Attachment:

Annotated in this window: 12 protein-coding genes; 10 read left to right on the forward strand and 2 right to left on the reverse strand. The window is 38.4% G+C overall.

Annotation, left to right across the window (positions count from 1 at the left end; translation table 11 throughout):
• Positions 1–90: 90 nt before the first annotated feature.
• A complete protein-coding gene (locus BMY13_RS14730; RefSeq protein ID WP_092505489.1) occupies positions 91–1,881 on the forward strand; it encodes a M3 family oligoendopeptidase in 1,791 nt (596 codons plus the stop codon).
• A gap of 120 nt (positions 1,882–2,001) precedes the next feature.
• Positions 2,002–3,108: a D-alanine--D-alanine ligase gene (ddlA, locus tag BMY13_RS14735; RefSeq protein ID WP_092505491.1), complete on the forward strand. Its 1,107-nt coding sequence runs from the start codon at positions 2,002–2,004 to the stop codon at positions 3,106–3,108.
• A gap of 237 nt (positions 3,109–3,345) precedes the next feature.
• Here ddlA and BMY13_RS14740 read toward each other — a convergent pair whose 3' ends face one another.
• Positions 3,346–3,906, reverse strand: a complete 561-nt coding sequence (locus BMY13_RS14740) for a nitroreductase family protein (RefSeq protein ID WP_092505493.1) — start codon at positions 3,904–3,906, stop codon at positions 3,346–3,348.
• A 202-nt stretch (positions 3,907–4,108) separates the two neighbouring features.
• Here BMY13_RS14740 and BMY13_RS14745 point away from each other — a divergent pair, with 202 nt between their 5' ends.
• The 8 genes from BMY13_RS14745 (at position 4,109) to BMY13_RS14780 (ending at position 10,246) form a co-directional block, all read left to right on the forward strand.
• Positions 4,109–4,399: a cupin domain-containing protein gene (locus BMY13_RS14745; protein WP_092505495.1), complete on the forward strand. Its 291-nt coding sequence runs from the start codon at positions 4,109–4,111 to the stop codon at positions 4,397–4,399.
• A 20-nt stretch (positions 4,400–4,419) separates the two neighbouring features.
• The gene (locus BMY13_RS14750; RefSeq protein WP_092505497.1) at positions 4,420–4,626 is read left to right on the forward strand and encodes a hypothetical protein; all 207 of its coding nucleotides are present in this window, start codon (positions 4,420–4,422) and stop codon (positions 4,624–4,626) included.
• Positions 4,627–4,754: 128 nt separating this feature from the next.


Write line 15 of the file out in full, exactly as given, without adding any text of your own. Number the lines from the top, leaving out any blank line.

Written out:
• The gene (locus BMY13_RS14750; RefSeq protein WP_092505497.1) at positions 4,420–4,626 is read left to right on the forward strand and encodes a hypothetical protein; all 207 of its coding nucleotides are present in this window, start codon (positions 4,420–4,422) and stop codon (positions 4,624–4,626) included.